Skeletonization sounds like a good descriptive term, but this word can represent very different conditions in the mind’s eye:
1) Surface feeding (Figure 1), which leaves a window-like effect of thin leaf tissue (caused by echelons of oak slug sawfly larvae)
2) Foliage stripped (Figure 2) so that only main veins remain (caused by night-feeding May beetles)
Different types of feeding by very different insects.
Oak Slug Sawfly
Oak slug sawflies are the larvae of small, plant-feeding wasps that can strip the surface tissue of scattered oak leaves. Generally, the damage is spotty with no consequence to healthy, established trees. There may be 3 generations during the summer, but control is rarely warranted.
May beetles (Figure 3) are brown-to-black beetles that emerge suddenly from lawns and grassy fields during May and June, especially after rains have softened the soil. Several beetle species are involved. They feed at night and prefer the foliage from most of the common oaks, as well as birch, elm, hickory, and walnut. Entire leaves may be eaten or petioles may be cut so leaves drop to the ground. These beetles often feed on, but rarely strip, ash, fruit trees, hackberry, locust, Lombardy poplar, maple, plum, and willow.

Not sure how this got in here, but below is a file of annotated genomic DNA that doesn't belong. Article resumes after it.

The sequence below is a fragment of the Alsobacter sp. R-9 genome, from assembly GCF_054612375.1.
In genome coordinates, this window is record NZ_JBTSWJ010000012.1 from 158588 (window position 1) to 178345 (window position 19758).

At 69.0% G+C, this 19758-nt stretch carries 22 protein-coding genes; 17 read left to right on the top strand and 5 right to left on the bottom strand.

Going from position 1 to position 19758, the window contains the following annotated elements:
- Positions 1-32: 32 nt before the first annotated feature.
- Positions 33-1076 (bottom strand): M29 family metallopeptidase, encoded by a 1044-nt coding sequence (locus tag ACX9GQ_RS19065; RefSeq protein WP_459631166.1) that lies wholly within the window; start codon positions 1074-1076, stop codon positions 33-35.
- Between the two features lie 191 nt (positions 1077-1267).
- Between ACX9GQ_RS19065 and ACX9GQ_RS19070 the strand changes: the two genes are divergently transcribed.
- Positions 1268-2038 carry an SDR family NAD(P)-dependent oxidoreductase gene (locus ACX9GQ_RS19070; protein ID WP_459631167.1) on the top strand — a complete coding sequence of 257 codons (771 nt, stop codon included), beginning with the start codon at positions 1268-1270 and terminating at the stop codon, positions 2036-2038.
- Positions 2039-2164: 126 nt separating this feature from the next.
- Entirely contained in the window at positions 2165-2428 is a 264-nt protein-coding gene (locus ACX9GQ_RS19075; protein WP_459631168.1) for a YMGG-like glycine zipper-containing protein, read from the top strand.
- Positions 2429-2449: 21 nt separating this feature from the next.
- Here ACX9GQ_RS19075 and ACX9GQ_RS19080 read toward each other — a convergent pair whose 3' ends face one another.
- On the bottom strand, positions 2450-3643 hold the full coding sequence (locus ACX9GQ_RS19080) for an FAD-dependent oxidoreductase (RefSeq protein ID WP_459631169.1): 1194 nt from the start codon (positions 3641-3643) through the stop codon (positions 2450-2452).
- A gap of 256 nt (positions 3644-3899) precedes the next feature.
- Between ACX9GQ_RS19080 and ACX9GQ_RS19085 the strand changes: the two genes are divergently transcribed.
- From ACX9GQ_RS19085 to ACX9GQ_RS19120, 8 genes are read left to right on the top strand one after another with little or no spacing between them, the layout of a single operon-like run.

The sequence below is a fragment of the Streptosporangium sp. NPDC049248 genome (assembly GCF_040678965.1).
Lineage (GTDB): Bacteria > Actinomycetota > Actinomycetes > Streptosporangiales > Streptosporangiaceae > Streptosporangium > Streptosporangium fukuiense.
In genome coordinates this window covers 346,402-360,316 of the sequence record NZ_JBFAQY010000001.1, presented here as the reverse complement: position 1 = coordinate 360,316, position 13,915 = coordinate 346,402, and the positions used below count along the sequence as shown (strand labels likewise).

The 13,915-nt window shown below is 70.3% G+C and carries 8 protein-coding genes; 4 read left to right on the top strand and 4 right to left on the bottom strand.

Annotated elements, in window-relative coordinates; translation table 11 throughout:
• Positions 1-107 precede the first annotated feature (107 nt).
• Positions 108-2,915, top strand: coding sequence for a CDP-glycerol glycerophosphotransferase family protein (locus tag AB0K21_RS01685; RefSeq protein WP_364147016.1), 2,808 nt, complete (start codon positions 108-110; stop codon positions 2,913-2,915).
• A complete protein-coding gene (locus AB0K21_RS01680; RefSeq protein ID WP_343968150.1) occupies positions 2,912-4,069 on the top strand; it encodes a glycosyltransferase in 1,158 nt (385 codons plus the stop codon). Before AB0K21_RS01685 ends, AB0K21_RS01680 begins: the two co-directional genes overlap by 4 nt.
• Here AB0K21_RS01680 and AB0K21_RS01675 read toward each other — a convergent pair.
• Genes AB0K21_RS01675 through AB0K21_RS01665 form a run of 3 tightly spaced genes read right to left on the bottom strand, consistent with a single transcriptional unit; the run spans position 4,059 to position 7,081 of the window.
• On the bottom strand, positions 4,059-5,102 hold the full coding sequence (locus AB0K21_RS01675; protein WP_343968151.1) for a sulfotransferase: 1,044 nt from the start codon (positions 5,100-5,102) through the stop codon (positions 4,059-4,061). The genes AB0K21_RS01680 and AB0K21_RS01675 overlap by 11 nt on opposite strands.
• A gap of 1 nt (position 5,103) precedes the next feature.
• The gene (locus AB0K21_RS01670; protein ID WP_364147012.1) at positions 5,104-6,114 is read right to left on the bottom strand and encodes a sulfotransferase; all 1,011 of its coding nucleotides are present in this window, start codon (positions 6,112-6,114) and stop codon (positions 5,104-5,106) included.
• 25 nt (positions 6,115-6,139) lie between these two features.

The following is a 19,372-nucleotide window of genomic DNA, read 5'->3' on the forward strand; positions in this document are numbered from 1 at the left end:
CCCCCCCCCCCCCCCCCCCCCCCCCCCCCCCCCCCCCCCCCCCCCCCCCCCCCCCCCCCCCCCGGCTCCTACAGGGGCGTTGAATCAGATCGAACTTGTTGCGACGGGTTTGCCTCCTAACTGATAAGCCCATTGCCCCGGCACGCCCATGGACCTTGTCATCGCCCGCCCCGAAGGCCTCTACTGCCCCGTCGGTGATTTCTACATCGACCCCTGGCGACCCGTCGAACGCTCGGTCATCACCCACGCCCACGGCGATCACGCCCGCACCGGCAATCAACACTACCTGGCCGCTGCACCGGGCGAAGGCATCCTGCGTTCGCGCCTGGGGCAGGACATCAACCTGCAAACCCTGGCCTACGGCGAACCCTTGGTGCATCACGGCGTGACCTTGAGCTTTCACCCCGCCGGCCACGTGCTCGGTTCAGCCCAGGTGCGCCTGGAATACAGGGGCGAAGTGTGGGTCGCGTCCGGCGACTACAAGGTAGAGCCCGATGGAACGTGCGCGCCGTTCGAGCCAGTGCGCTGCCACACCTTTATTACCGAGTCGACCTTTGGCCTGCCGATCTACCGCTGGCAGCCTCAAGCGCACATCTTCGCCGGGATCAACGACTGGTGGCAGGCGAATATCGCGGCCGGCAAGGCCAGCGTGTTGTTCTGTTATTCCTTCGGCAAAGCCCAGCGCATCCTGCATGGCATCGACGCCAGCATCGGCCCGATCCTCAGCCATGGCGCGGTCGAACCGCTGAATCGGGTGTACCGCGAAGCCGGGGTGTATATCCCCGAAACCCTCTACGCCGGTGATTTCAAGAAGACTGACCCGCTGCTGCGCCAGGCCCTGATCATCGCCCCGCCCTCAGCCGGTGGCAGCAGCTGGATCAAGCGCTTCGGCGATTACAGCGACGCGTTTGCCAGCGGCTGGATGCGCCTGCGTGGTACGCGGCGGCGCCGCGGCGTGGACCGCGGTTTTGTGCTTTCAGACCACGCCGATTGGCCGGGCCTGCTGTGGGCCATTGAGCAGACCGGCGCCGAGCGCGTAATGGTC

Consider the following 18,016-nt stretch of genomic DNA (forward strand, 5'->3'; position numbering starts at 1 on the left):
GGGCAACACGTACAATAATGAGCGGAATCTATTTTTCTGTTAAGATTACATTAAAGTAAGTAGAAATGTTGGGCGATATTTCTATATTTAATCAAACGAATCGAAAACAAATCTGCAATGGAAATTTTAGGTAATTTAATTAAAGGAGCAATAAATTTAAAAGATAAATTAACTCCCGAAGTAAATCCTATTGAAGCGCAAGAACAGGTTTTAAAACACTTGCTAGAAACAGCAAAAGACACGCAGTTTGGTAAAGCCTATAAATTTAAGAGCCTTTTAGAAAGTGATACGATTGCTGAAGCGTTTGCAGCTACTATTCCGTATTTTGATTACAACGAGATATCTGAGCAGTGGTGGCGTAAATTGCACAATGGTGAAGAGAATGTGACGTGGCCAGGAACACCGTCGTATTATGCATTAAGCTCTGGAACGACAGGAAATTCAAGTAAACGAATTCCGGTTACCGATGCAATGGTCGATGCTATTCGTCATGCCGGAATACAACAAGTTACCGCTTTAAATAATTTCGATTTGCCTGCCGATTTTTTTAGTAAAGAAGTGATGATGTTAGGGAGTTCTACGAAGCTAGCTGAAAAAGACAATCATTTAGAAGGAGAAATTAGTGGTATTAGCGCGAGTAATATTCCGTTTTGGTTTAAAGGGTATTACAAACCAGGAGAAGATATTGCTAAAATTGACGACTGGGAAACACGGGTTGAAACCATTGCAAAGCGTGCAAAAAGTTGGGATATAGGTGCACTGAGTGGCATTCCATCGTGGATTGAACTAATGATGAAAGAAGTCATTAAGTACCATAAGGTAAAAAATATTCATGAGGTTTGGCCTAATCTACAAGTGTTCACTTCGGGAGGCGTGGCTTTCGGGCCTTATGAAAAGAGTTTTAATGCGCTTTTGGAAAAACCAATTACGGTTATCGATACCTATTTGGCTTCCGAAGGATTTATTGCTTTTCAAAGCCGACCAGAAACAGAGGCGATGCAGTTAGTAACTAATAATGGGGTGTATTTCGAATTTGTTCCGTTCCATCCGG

May beetle larvae are white grubs that have fed on grass roots for several months, or even several years, before emerging as adults to reproduce. Damage often is worse on trees near expanses of turf.
As with the sawfly, control is not needed on medium to large healthy trees. New trees in the landscape may befit if damage is caught early. A foliar spray of tree and shrub products containing any of these or similar active ingredients can be used to protect the remaining foliage: bifenthrin, carbaryl, cyfluthrin, malathion, permethrin, or spinosad. These insecticide names can be found in the Active Ingredients box below the brand name on the product label.
By Lee Townsend, Extension Entomologist